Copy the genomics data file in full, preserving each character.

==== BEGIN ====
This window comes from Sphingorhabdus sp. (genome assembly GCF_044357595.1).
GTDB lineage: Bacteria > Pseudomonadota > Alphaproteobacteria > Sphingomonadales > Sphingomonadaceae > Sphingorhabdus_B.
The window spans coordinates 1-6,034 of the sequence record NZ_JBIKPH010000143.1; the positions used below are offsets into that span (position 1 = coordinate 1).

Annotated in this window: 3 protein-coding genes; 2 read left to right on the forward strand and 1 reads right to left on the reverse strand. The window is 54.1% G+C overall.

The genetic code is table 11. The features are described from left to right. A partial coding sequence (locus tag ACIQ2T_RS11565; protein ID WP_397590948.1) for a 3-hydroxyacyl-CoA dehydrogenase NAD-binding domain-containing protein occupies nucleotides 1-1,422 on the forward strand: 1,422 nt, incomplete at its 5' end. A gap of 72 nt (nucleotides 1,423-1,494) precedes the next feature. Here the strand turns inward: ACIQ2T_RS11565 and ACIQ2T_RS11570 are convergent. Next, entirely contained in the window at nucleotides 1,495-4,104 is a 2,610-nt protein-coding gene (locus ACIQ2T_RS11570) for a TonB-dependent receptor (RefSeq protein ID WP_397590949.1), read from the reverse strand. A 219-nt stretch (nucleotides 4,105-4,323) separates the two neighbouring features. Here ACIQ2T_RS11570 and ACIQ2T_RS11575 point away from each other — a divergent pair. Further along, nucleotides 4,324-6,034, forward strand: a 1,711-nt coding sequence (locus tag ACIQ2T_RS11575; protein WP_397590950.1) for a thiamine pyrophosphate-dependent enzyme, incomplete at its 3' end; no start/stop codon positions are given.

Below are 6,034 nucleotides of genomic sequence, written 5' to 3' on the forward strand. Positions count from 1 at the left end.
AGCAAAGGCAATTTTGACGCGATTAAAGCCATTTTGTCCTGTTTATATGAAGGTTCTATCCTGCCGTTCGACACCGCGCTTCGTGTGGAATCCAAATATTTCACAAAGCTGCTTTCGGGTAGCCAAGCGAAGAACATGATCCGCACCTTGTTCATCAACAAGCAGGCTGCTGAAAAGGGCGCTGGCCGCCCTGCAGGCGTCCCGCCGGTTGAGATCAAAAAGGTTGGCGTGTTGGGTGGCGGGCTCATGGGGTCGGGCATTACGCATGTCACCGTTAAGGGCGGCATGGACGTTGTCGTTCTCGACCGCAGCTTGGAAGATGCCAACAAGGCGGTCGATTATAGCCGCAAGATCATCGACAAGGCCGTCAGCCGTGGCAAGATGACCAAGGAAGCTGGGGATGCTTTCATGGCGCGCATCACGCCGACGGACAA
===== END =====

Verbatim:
This window comes from Sphingorhabdus sp. (genome assembly GCF_044357595.1).
GTDB lineage: Bacteria > Pseudomonadota > Alphaproteobacteria > Sphingomonadales > Sphingomonadaceae > Sphingorhabdus_B.
The window spans coordinates 1-6,034 of the sequence record NZ_JBIKPH010000143.1; the positions used below are offsets into that span (position 1 = coordinate 1).

Annotated in this window: 3 protein-coding genes; 2 read left to right on the forward strand and 1 reads right to left on the reverse strand. The window is 54.1% G+C overall.

The genetic code is table 11. The features are described from left to right. A partial coding sequence (locus tag ACIQ2T_RS11565; protein ID WP_397590948.1) for a 3-hydroxyacyl-CoA dehydrogenase NAD-binding domain-containing protein occupies nucleotides 1-1,422 on the forward strand: 1,422 nt, incomplete at its 5' end. A gap of 72 nt (nucleotides 1,423-1,494) precedes the next feature. Here the strand turns inward: ACIQ2T_RS11565 and ACIQ2T_RS11570 are convergent. Next, entirely contained in the window at nucleotides 1,495-4,104 is a 2,610-nt protein-coding gene (locus ACIQ2T_RS11570) for a TonB-dependent receptor (RefSeq protein ID WP_397590949.1), read from the reverse strand. A 219-nt stretch (nucleotides 4,105-4,323) separates the two neighbouring features. Here ACIQ2T_RS11570 and ACIQ2T_RS11575 point away from each other — a divergent pair. Further along, nucleotides 4,324-6,034, forward strand: a 1,711-nt coding sequence (locus tag ACIQ2T_RS11575; protein WP_397590950.1) for a thiamine pyrophosphate-dependent enzyme, incomplete at its 3' end; no start/stop codon positions are given.

Below are 6,034 nucleotides of genomic sequence, written 5' to 3' on the forward strand. Positions count from 1 at the left end.
AGCAAAGGCAATTTTGACGCGATTAAAGCCATTTTGTCCTGTTTATATGAAGGTTCTATCCTGCCGTTCGACACCGCGCTTCGTGTGGAATCCAAATATTTCACAAAGCTGCTTTCGGGTAGCCAAGCGAAGAACATGATCCGCACCTTGTTCATCAACAAGCAGGCTGCTGAAAAGGGCGCTGGCCGCCCTGCAGGCGTCCCGCCGGTTGAGATCAAAAAGGTTGGCGTGTTGGGTGGCGGGCTCATGGGGTCGGGCATTACGCATGTCACCGTTAAGGGCGGCATGGACGTTGTCGTTCTCGACCGCAGCTTGGAAGATGCCAACAAGGCGGTCGATTATAGCCGCAAGATCATCGACAAGGCCGTCAGCCGTGGCAAGATGACCAAGGAAGCTGGGGATGCTTTCATGGCGCGCATCACGCCGACGGACAA